5 Things to Expect on RAGBRAI


RAGBRAI tips and advice Des Moines Mom RAGBRAI is coming through Des Moines this year on July 26! This long-standing Iowa tradition puts thousands of bikers from all over the world in the middle of our two-lane roads, flanked by cornfields.

It sounds ridiculous, right? But, it’s a blast and something I love participating in when I can.

5 Things to Expect on RAGBRAI

If you’re thinking about riding this year, here are five things to expect.

It could be hot. Really hot.

July in Iowa can be pretty hot. Yes, you do get a breeze on a bike and it’s absolutely possible to ride in 90-degree weather. But, you need to plan accordingly. Stay hydrated, find shade when you stop, and hit up a smoothie stand.

Safety Matters

The one thing that struck me on my first RAGBRAI experience is the varying ability of riders. It’s truly inspirational to see people in their 80s and those using only their arms along with people who can ride fast and people like me who are somewhere in the middle all riding together.

Because of that varying ability, it means varying speeds. It’s really important to pay attention and understand how the ride works. Typically, faster riders stay to the left and slower to the right. You’ll hear “slowing” which means the bikes in front of you are slowing down. “Bike on” means someone is entering the road. And, “bike off” means someone is exiting the road.

Before you move out of your riding path, look behind you and then do it again. It’s easy to unintentionally cut someone off.

The other weird thing is “rumbles.” You’ll see people ahead of you part, wave their hand and yell “rumbles.” Those are the rumble strips coming up to a stop sign that can be pretty jarring if you end up rolling across them.

A Culinary Experience

RAGBRAI is known for its food and drinks. There are stands set up all along the route. Breakfast burritos, pasta, turkey legs, pie, homemade ice cream, and everything in between can be found on RAGBRAI. And, a lot of times, the money spent on food goes back to a local organization.

You Really See Iowa

You’ll ride through a lot of towns you don’t have a reason to visit in everyday life. And, even if you are a frequent visitor to a town on the route? Experiencing it on RAGBRAI is completely different.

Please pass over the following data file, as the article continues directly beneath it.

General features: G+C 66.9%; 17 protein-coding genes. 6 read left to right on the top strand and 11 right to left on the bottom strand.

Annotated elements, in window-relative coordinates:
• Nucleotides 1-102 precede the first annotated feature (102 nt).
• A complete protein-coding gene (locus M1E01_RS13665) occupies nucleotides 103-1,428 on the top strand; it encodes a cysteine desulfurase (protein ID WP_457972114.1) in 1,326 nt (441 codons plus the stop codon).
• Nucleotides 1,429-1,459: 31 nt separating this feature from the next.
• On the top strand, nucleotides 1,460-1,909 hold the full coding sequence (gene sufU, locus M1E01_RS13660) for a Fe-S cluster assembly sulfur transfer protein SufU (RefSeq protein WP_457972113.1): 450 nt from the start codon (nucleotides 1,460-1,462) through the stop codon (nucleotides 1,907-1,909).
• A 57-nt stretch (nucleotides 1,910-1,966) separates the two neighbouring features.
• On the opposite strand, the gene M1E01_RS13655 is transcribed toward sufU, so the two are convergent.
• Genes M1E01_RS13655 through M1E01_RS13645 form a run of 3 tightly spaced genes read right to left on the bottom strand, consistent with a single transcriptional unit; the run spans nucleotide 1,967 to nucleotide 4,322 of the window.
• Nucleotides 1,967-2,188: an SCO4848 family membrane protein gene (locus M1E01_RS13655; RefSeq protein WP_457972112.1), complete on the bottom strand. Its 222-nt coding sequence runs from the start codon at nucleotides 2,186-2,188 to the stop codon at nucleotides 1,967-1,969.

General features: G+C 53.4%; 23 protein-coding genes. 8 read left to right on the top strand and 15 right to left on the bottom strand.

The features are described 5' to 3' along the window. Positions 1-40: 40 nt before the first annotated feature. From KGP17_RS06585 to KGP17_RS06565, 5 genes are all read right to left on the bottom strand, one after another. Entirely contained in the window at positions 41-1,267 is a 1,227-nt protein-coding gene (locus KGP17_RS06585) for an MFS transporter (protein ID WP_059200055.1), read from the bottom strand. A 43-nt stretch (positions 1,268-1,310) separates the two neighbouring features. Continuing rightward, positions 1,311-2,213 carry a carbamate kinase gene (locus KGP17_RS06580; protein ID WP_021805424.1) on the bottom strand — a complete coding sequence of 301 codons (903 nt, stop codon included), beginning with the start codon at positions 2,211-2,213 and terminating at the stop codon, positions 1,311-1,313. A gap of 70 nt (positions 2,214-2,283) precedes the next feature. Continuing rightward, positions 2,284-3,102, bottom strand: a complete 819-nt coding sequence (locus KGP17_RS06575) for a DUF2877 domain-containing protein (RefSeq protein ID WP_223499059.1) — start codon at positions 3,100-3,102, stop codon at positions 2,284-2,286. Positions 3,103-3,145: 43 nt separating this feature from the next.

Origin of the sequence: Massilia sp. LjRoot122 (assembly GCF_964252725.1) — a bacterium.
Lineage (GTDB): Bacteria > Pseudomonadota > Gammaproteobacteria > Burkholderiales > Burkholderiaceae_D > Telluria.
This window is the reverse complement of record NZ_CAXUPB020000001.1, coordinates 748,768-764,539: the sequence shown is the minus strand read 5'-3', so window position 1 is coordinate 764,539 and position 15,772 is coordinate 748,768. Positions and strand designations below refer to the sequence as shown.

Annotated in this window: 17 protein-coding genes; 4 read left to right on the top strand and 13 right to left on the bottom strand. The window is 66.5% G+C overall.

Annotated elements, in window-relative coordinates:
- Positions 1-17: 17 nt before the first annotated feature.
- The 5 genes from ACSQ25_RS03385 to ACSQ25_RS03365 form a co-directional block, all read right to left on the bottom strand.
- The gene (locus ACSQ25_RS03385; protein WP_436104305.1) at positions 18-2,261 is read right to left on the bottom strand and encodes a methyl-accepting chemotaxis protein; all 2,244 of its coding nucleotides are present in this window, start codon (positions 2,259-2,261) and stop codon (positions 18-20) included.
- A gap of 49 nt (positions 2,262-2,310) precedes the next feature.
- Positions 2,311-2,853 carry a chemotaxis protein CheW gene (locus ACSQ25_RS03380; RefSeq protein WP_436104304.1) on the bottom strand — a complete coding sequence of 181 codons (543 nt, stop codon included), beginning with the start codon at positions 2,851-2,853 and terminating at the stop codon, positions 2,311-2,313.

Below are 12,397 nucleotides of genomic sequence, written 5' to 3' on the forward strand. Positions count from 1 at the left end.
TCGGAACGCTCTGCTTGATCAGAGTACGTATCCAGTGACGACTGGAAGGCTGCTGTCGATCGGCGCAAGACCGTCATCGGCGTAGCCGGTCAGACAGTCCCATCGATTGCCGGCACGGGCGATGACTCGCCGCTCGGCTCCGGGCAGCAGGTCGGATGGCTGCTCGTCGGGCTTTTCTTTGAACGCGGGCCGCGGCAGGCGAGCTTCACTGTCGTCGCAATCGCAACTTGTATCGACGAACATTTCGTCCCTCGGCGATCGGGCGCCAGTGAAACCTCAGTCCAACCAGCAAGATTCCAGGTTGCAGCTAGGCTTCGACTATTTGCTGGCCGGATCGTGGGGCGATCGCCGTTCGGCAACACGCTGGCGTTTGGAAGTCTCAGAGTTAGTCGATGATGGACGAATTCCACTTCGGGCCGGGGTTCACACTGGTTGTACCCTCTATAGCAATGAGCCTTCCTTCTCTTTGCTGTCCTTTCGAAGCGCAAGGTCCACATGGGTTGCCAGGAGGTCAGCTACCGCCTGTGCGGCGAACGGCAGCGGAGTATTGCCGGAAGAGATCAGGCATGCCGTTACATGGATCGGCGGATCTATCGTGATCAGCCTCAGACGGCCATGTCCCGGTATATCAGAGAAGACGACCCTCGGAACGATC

Sure, you’ve been to a Cyclone football game but have you ever ridden your bike through Jack Trice Stadium? Well, welcome to Ames during RAGBRAI and enjoy your ride through the stadium. That’s just one example of the dozens of experiences you’ll have in Iowa’s towns throughout the ride.

My husband and I on the 2019 RAGBRAI ride with a quick stop at the Iowa Craft Beer tent – where we saw several people we hadn’t seen in over a decade!

It Doesn’t Suck

If you told someone they had to ride a bike 80 miles on a two-lane highway in the middle of summer in Iowa, they’d tell you no. On paper, it doesn’t sound fun on any level.

But, RAGBRAI doesn’t suck and it’s because of the experience. Add the people you meet and the excellent food and sightseeing, and you have an unforgettable experience.

Everyone helps each other out. My husband had a flat tire one year. A guy stopped and patched it with a dollar bill. It gave him enough time to get to town and fix it right. To this day, we still call him “Saint Paul” because his name was Paul.

It’s not uncommon to see old friends, talk to someone from one of the coasts or end up playing the Kevin Bacon game with someone you’re standing next to in the Iowa Craft Beer Tent. By the time you both order, you realize you’re basically related.

Share Your RAGBRAI Tips!

If you’ve gone on RAGBRAI, share your tips and help other riders be prepared for what to expect when they embark on this only-in-Iowa tradition.

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Brittney Rutherford
Brittney and her husband, Tyler, have been married for 10 years and live in Ames. Their two sons, Beckett (5) and Hudson (3), keep them on their toes with constant wrestling, dinosaur-related questions and daily inquiries as to when their next trip to get ice cream will be. Brittney works full time in marketing and communications. She likes to bike (the kind with pedals), visit family, hang out with friends, be in or on water - and always has good coffee and red wine on hand.


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